School immune from liability for student's fall off defective choir risers
In Williams v. Grand Ledge High School, the plaintiff parent brought an injury suit against the school system after her daughter fell from the back ledge of an upper choir riser. She claimed that the fall resulted from a defect in the riser which had a back "lip" or ledge to prevent chairs from sliding off, but no guardrail. The Court dismissed the school's claim that the 32 foot by 16 foot by 2 foot risers were not fixtures, but nevertheless summarily dismissed the student's lawsuit.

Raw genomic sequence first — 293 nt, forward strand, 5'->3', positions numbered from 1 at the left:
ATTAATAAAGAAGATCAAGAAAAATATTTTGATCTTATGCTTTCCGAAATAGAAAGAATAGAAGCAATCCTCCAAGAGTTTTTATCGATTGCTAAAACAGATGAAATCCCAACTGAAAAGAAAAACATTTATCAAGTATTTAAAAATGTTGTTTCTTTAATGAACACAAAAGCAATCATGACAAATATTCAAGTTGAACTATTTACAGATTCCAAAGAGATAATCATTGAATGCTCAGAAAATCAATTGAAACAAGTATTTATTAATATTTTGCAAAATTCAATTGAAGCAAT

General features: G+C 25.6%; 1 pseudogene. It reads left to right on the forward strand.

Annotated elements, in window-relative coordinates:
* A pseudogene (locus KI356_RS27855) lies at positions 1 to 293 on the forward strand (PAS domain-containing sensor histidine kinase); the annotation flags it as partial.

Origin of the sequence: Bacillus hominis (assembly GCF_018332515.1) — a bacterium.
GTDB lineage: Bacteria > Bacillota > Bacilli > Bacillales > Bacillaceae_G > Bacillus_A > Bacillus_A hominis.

The Court of Appeals held that applying a fairly recent analysis by Michigan's Supreme Court, the defect was in the design of the risers, not in the maintenance of the risers or building. The higher Court has held that governmental entities are immune from liability for design flaws and that the statute overriding governmental immunity applies only to the "maintenance" of a public building.